Discussion in 'Options' started by crgarcia, Jun 20, 2008.
Higher volatility means more premium in the options. This means there is more theta in the option, or more decay.
Sure. Let's say there are 100 days remaining until expiration. Compare two scenarios - one where the ATM xyz 100 calls are worth 3 (higher implied volatility), and the other where those same calls are worth 2 (lower implied volatility).
In both cases, we know that in 100 days that call will have time premium of zero.
In the first case (higher implied vol), time premium goes from 3 to 0 in 100 days. In the second case (lower iv), time premium goes from 2 to 0 in 100 days.
Obviously, in the first case daily time decay is greater than in the second.
If IV rise, tetha rise too.
vega (implied volatility) "manufactures" thetas, so to speak.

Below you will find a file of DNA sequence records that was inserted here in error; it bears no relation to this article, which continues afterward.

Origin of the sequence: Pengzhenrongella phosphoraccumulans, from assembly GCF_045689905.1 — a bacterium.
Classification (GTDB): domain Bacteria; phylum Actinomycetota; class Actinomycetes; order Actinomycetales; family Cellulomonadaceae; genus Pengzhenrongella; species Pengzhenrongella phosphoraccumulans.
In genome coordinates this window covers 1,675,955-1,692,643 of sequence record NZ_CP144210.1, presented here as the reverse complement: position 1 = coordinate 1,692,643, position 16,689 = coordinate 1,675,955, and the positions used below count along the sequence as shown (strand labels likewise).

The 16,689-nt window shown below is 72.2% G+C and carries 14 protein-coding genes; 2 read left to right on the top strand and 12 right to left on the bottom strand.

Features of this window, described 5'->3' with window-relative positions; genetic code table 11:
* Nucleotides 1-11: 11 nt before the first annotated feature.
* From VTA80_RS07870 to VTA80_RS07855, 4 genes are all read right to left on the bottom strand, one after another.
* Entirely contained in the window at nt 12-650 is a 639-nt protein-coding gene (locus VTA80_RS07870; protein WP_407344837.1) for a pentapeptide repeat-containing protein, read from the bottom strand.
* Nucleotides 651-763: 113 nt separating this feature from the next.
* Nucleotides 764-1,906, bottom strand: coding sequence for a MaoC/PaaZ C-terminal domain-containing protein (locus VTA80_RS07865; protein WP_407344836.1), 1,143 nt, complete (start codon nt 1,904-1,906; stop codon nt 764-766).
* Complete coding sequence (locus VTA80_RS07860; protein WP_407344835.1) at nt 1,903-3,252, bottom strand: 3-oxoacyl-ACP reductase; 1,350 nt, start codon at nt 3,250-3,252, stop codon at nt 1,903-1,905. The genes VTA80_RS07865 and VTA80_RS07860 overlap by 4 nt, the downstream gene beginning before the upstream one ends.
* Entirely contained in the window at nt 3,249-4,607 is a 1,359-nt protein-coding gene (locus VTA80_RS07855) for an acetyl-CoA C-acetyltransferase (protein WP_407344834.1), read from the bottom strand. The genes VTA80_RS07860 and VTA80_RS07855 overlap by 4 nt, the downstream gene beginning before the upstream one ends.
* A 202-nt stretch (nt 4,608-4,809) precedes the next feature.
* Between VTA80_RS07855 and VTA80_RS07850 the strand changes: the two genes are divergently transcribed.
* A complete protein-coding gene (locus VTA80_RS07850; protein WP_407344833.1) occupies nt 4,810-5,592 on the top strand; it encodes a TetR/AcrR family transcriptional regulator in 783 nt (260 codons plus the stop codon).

Vega is not implied volatility.
I look at it in this way:
You are choosing between gamma and theta to profit from the market. Higher volty means an increase in the probability of market movement (gamma), which must be offset by higher premiums (theta) to compensate the option writers.
Or, you can look at it this way, time value affects the extrinsic value of an option. Implied volatility increases the extrinsic value. It has no affect on intrinsic value. The more extrinsic value, the more value that can be lost due to time decay.
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